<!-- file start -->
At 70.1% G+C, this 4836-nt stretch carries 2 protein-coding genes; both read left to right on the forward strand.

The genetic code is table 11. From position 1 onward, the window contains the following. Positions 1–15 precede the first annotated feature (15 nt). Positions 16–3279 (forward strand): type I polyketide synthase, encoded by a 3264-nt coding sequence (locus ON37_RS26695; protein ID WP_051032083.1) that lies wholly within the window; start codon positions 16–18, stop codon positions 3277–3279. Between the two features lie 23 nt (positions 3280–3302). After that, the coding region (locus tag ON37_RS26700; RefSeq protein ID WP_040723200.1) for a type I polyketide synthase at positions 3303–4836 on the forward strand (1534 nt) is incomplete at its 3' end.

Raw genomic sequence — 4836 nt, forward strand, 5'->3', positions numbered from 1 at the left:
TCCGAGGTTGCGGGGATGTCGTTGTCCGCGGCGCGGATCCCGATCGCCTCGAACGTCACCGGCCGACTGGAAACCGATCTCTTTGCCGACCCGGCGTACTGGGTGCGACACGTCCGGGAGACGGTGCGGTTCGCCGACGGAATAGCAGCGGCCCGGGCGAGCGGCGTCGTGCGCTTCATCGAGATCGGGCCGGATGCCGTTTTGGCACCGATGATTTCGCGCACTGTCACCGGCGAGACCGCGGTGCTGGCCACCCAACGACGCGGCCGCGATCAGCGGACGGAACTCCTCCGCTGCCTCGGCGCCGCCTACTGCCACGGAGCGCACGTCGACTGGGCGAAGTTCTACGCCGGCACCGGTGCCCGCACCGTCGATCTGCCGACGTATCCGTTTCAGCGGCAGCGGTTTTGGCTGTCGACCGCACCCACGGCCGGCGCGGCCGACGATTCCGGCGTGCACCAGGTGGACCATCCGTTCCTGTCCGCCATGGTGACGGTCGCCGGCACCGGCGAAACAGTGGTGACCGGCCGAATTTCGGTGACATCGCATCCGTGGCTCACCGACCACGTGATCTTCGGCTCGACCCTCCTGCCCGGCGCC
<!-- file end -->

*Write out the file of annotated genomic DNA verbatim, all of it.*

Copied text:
At 70.1% G+C, this 4836-nt stretch carries 2 protein-coding genes; both read left to right on the forward strand.

The genetic code is table 11. From position 1 onward, the window contains the following. Positions 1–15 precede the first annotated feature (15 nt). Positions 16–3279 (forward strand): type I polyketide synthase, encoded by a 3264-nt coding sequence (locus ON37_RS26695; protein ID WP_051032083.1) that lies wholly within the window; start codon positions 16–18, stop codon positions 3277–3279. Between the two features lie 23 nt (positions 3280–3302). After that, the coding region (locus tag ON37_RS26700; RefSeq protein ID WP_040723200.1) for a type I polyketide synthase at positions 3303–4836 on the forward strand (1534 nt) is incomplete at its 3' end.

Raw genomic sequence — 4836 nt, forward strand, 5'->3', positions numbered from 1 at the left:
TCCGAGGTTGCGGGGATGTCGTTGTCCGCGGCGCGGATCCCGATCGCCTCGAACGTCACCGGCCGACTGGAAACCGATCTCTTTGCCGACCCGGCGTACTGGGTGCGACACGTCCGGGAGACGGTGCGGTTCGCCGACGGAATAGCAGCGGCCCGGGCGAGCGGCGTCGTGCGCTTCATCGAGATCGGGCCGGATGCCGTTTTGGCACCGATGATTTCGCGCACTGTCACCGGCGAGACCGCGGTGCTGGCCACCCAACGACGCGGCCGCGATCAGCGGACGGAACTCCTCCGCTGCCTCGGCGCCGCCTACTGCCACGGAGCGCACGTCGACTGGGCGAAGTTCTACGCCGGCACCGGTGCCCGCACCGTCGATCTGCCGACGTATCCGTTTCAGCGGCAGCGGTTTTGGCTGTCGACCGCACCCACGGCCGGCGCGGCCGACGATTCCGGCGTGCACCAGGTGGACCATCCGTTCCTGTCCGCCATGGTGACGGTCGCCGGCACCGGCGAAACAGTGGTGACCGGCCGAATTTCGGTGACATCGCATCCGTGGCTCACCGACCACGTGATCTTCGGCTCGACCCTCCTGCCCGGCGCC